Meanwhile, I have developed a mindset that can cope: I needn't fret from issue to issue, and crisis to crisis, always trying to assess blame; perhaps not entirely serene, but far better than travelling an extremely bumpy and crooked road in an old flivver, cursing the rain, God, and a sore bottom, and complaining about it all the time.
"Should the whole frame of Nature round him break,
In ruin and confusion hurled, He, unconcerned, would hear the mighty crack,
And stand secure amidst a falling world."
Joseph Addison, Horace, Ode III, Book III
I couldn't agree more about conflict.I was lucky enough to live for a while in London in my younger days.I also got to visit Ireland and Scotland.There are places there of tranquility.Small villages in the Highlands or on the coast on the Emerald Isle with all the comforts of home.Although their idea of "football" leaves something to be desired.
Like you I would like to find a quiet oasis to raise my kids and be at peace.However my extended family is here and I don't wish to be without them.Now if I could convince all of them to go....
I also lived in London for three years a long time ago. And in Holland for another ten. Those places now are wildly different, except for the rural towns and villages. My children grew up in eastern Holland, where the contamination from drugs and licentious living was minimal (or at least carefully hidden!) They took away from there many useful things, chief among them being fluency in four languages: their native English, Dutch, German, and French. I guess I was too wedded to English (ossified, maybe?) to achieve more than a smattering of those languages, mainly Dutch.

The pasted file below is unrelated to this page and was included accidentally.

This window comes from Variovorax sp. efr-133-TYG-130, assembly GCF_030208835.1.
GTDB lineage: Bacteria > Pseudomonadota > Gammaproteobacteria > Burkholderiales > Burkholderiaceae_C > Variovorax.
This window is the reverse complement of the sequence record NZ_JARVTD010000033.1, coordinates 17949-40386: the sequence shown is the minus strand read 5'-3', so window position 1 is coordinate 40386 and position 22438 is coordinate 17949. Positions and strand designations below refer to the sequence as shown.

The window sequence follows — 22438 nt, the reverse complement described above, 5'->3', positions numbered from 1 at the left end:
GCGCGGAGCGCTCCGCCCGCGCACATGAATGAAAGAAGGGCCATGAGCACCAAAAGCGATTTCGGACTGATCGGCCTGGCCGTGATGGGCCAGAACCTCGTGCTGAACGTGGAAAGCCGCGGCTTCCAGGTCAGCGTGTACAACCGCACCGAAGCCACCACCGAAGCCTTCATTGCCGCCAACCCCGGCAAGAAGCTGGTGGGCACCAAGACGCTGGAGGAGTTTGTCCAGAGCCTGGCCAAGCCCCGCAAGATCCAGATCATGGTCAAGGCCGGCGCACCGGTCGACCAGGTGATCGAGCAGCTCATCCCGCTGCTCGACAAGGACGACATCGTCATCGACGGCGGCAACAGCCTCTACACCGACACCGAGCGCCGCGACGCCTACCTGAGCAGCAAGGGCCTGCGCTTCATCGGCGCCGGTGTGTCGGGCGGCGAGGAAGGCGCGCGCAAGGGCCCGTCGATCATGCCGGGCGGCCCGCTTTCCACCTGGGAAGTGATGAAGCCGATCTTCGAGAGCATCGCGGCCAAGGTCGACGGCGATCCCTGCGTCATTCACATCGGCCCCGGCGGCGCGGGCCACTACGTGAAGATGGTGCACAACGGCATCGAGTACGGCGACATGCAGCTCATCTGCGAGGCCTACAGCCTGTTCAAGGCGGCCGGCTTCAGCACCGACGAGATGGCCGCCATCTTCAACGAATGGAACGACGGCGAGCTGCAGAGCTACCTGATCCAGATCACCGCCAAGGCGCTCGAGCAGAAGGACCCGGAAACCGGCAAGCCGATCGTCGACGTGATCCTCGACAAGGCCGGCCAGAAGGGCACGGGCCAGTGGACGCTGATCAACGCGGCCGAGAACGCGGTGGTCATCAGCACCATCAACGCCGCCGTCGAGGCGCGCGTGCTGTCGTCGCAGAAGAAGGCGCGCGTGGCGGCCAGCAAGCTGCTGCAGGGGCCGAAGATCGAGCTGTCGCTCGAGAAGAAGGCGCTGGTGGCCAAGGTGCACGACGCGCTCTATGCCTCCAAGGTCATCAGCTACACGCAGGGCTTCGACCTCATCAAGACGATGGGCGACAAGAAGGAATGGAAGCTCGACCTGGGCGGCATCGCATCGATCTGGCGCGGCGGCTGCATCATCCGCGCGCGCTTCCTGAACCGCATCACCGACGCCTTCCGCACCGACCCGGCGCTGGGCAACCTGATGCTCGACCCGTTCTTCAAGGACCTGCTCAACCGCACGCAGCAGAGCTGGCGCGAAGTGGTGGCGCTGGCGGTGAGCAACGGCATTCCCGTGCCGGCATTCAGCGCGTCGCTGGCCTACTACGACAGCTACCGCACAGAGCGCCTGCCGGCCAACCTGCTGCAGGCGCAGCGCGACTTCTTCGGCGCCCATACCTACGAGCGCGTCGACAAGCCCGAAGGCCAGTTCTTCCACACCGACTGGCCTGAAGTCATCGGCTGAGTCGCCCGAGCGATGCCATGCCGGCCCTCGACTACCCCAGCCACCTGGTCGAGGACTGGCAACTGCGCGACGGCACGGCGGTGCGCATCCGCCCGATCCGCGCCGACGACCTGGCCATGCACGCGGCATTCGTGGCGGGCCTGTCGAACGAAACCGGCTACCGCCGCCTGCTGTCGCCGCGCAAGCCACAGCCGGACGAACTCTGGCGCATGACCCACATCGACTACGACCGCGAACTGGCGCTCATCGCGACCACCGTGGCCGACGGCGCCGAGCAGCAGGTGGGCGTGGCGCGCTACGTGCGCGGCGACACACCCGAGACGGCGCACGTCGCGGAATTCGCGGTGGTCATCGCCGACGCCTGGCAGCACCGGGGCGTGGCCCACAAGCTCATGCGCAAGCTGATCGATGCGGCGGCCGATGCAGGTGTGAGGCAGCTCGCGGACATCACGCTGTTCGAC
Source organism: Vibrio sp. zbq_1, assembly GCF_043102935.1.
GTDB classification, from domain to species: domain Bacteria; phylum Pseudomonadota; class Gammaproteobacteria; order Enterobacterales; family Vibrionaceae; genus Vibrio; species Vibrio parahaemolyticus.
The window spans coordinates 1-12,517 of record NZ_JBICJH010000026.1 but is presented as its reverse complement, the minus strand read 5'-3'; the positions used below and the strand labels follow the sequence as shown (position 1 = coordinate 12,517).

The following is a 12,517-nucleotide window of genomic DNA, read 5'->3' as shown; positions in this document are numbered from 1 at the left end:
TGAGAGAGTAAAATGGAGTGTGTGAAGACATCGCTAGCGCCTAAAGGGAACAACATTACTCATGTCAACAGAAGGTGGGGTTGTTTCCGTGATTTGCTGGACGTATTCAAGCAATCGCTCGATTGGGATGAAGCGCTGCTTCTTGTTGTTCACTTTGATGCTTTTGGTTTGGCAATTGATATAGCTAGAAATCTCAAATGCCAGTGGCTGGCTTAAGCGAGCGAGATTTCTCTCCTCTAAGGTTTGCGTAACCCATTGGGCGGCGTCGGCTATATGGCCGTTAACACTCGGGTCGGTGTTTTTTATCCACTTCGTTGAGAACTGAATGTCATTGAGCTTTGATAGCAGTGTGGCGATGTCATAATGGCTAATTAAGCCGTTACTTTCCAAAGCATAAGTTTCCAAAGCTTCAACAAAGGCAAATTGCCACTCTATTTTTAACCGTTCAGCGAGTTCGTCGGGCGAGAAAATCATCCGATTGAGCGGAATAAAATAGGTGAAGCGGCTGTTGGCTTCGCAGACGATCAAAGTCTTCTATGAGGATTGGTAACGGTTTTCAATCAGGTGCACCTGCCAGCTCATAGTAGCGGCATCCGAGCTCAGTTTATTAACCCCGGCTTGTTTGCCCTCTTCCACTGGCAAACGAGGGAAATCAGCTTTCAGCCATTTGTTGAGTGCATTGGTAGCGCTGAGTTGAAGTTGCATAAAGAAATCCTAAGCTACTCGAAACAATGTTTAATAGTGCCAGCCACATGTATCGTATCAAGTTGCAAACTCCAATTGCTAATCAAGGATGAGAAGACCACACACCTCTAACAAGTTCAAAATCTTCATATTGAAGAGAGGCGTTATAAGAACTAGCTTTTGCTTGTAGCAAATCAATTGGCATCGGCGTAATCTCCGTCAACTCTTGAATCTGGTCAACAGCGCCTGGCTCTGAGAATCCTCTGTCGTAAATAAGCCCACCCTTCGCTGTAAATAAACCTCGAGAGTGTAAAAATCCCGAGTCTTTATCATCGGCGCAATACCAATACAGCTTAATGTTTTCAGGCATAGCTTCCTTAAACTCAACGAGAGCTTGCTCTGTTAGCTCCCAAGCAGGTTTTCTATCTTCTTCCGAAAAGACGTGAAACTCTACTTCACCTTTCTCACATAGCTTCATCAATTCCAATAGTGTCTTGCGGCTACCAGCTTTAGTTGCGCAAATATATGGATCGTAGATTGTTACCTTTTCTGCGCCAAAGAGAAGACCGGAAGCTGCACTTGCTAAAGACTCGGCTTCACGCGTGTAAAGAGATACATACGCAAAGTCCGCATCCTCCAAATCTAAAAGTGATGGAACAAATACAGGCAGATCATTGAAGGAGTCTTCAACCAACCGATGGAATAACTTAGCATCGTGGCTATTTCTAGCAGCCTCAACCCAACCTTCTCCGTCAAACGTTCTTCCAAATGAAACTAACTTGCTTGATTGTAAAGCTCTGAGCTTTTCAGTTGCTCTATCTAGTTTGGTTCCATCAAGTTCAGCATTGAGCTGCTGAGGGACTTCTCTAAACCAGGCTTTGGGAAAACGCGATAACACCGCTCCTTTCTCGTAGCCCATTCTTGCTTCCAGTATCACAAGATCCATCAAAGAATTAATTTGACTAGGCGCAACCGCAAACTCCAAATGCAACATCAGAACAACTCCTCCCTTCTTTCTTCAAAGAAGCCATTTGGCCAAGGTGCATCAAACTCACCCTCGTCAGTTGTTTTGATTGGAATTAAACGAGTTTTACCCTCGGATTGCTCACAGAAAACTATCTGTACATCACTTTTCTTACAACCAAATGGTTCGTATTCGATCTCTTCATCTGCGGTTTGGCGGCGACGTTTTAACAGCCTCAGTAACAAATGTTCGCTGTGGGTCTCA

We are far too dug in here now. Our nomad days are over, so thinking wistfully about living elsewhere is not fruitful...so we travel a lot when health permits.
I worry about our toxic culture's effect on my son.He is just a wee lad now and my wife and I hope for another or two.As you say the confrontational tone of all debate from both right and left is unsuitable to solve any problems that we need to address.
I often get carried away in the debate.Once again let me apologize for my confrontational words of yesterday.You are obviously well read,well travelled and a gentleman and your blog reflects this.I just need to try and see past the right and left and look at commonality.For the sake of all of our children.
I'm working on it.
I once had the opportunity of seeing the President's daily intelligence brief built up from start to finish. The process was awesome, and the background for what was presented was a plethora of facts, suppositions, and conjectures from some of the smartest people I have ever been around.
It was an enormous eye-opener too, for the wide range of situations, the continuity of thought, and the hidden conversations that take place daily at that level of government. Ever since, I have tried to put some faith in our agencies under quite difficult conditions. Obviously, there have been some terrible screwups in intel, since that time I had my birdseye view.
Unfortunately, I have lost touch with those I knew who would set the record straight for me. So I must monitor the flood of facts and opinions I see as best I can as a private citizen, and that is not easy. So I use my conservative filters very often.
I just surfed through and found you giving them hell over at Warblogging.
For my money,one of the best poitical discussion forums on the web.For liberals anyway.Not a lot of Right Words over there.
Now I can stop wondering where I heard your name.
In fact, I post there partly because I know very well what the opinions will be at Right Wing News, etc. WB gives me a challenge that talking to the choir doesn't. Cheers